Unexpected guilty pleas from three defendants in a brutal capital murder case put an end to nearly two years of legal back-and-forth between prosecutors and defense attorneys.
However, the pleas did not answer the question of who fired the shot that killed Darryl Delano Carter, 25. Carter was tied up and shot at a townhome in Lexington's Woodhill neighborhood on Nov. 30, 2010.
Daniel Gadson, 30; Elzandrae Warren, 29; and Montrevell Lewis, 18, all pleaded guilty to murder Tuesday, less than a week before their trial was scheduled to start. Each of the men admitted at a hearing in Fayette Circuit Court that he was inside the townhome when Carter was killed, but none admitted to pulling the trigger.
Gadson and Warren both told Judge Kimberly Bunnell that Lewis killed Carter, but Lewis said it was Warren.
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Carter was killed while visiting a friend, Ira Robinson, at Robinson's townhome on Hedgewood Court. Police have said Gadson, Warren and Lewis went to the home under the guise of buying drugs, but when Robinson opened the door the trio burst in, tied up Carter and Robinson and robbed them of cash and other items.
Somebody shot Carter in the neck, killing him. Gadson was accused of cutting Robinson's throat and stabbing him in the head and back, police have said.
Robinson managed to free himself, and he was shot in the leg as he fled out the back door to a neighbor's house. He survived the attack, and he was supposed to testify at trial as the prosecution's primary witness, attorneys said.
On the murder charges, Fayette County Commonwealth's Attorney Ray Larson recommended 25 years in prison for Gadson, 30 years for Warren and 20 years for Lewis.
Gadson also pleaded guilty Tuesday to first-degree assault, and Warren pleaded guilty to tampering with physical evidence, for which Larson recommended an additional 10 years and five years, respectively.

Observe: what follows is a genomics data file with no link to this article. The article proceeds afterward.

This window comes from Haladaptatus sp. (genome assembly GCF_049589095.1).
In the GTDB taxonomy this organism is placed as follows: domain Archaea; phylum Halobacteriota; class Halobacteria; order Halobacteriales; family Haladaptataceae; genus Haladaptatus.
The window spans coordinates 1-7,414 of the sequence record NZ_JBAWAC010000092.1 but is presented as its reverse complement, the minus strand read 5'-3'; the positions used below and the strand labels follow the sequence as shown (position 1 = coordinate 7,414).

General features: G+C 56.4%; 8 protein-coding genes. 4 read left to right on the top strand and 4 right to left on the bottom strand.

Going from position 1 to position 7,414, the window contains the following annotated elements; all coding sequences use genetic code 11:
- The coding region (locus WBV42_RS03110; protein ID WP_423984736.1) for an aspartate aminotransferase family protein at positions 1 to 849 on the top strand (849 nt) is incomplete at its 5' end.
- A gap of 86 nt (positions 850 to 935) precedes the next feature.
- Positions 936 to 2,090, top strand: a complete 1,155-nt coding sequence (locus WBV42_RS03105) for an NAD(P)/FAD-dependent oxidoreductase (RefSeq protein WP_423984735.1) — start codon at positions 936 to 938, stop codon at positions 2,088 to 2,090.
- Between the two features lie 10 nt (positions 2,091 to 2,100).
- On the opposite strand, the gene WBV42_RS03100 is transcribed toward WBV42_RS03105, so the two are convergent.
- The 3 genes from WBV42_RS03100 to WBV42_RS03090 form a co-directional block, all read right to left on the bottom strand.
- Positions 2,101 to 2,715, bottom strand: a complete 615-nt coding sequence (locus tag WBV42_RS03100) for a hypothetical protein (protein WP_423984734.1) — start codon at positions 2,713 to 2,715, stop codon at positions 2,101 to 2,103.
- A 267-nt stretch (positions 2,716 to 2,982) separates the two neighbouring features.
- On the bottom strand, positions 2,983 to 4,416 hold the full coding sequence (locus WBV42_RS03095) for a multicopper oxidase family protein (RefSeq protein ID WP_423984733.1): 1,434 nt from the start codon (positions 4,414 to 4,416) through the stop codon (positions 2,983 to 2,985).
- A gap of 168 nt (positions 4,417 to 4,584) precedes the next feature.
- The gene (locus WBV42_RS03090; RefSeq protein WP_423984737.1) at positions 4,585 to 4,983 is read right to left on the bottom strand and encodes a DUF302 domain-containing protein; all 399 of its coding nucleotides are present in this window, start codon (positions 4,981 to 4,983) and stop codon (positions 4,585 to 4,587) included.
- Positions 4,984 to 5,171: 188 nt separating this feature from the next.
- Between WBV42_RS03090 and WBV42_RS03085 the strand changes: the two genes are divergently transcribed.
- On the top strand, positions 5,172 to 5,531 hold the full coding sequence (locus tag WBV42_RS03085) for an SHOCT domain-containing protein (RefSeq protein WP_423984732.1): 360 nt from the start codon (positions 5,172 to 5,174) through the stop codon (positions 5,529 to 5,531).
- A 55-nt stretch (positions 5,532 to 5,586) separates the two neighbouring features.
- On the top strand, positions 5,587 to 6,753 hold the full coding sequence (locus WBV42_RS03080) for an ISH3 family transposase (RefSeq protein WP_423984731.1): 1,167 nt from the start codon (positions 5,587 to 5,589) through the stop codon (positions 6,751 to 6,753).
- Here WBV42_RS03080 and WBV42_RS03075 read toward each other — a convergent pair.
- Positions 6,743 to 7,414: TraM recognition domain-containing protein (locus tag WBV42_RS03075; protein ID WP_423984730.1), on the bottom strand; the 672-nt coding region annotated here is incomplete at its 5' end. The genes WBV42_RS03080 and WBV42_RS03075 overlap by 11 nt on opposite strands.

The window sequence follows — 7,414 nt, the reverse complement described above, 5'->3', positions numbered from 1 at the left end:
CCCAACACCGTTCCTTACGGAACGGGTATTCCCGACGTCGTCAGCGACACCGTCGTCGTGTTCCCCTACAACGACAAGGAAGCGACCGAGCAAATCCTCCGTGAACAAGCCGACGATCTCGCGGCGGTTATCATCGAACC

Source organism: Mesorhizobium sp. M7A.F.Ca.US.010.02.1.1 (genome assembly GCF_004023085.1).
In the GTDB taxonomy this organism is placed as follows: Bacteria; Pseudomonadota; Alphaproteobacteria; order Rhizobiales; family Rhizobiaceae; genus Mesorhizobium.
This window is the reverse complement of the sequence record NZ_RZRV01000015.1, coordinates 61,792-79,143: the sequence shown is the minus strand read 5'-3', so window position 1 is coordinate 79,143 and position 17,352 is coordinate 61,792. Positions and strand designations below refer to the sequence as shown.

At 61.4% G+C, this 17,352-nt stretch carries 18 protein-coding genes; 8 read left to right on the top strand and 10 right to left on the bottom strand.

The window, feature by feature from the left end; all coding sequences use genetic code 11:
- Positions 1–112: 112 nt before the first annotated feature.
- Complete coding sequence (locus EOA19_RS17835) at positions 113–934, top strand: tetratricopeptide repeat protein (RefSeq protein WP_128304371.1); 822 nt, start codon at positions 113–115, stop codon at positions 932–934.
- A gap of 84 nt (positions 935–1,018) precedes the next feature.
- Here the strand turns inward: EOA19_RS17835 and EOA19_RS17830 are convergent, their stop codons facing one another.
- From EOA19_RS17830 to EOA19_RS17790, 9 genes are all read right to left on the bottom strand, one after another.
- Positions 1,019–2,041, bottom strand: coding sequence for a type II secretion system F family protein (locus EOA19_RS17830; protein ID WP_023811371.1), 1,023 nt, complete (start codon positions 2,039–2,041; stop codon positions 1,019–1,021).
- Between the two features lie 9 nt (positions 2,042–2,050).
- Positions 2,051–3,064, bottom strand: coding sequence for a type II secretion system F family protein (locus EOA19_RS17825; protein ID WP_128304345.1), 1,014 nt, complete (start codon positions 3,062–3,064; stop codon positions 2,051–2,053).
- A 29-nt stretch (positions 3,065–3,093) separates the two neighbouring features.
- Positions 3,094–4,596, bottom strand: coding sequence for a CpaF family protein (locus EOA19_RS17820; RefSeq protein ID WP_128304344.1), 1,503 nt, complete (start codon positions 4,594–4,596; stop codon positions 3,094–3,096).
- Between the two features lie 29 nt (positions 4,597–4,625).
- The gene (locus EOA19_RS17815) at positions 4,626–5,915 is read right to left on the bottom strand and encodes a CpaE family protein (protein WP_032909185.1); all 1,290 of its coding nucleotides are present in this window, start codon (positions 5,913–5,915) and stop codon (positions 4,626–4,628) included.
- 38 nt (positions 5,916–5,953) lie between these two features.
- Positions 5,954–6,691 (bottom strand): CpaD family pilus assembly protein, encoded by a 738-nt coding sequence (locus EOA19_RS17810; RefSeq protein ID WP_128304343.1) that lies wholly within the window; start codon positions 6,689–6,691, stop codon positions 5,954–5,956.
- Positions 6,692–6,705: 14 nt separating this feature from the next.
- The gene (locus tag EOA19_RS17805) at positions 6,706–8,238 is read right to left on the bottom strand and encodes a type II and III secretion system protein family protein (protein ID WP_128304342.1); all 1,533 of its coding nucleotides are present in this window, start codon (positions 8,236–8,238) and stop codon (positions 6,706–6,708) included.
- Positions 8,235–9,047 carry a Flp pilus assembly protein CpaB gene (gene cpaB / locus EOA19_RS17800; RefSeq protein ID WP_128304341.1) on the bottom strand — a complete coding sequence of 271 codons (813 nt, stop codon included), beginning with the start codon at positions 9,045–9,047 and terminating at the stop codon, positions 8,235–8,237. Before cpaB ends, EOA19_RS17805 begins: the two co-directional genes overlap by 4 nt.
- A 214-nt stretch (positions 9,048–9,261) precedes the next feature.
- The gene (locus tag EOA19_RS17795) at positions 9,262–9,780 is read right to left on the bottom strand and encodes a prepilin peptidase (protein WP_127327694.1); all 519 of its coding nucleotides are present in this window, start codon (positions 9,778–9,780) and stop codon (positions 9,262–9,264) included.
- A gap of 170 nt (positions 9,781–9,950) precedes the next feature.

The men appeared calm as they answered Bunnell's questions. Gadson and Warren both paused for several seconds before answering "Yes, ma'am" when Bunnell asked whether they were guilty of murder.
When Bunnell asked Gadson what he did to be guilty of assault, he replied, "I stabbed Ira Robinson."
Warren told the judge he was guilty of tampering with physical evidence because he got rid of his clothes after the attack.
Family members and most attorneys said after the hearing they did not want to comment on the case until the men were sentenced.
Jennifer Wittmeyer, an attorney for Gadson, said Gadson "thought long and hard about whether or not to accept this deal."
"Ultimately, we believe this to be a fair resolution to the case," she said.
Because robbery was the suspected motive, Gadson and Warren could have been eligible for the death penalty if the case had gone to trial. (Lewis was not eligible for the death penalty because he was a minor when the slaying occurred.)
However, on Friday defense attorneys were given new evidence in the case which had been withheld by prosecutors by mistake. After hearings regarding the evidence Friday and Monday, it was unclear whether the death penalty was still an option or whether the trial would be postponed.
Discussions continued in closed sessions Tuesday afternoon. About 3:45 p.m., the court was notified that Gadson, Warren and Lewis intended to plead guilty.
Bunnell accepted their pleas and scheduled a sentencing hearing for Nov. 30.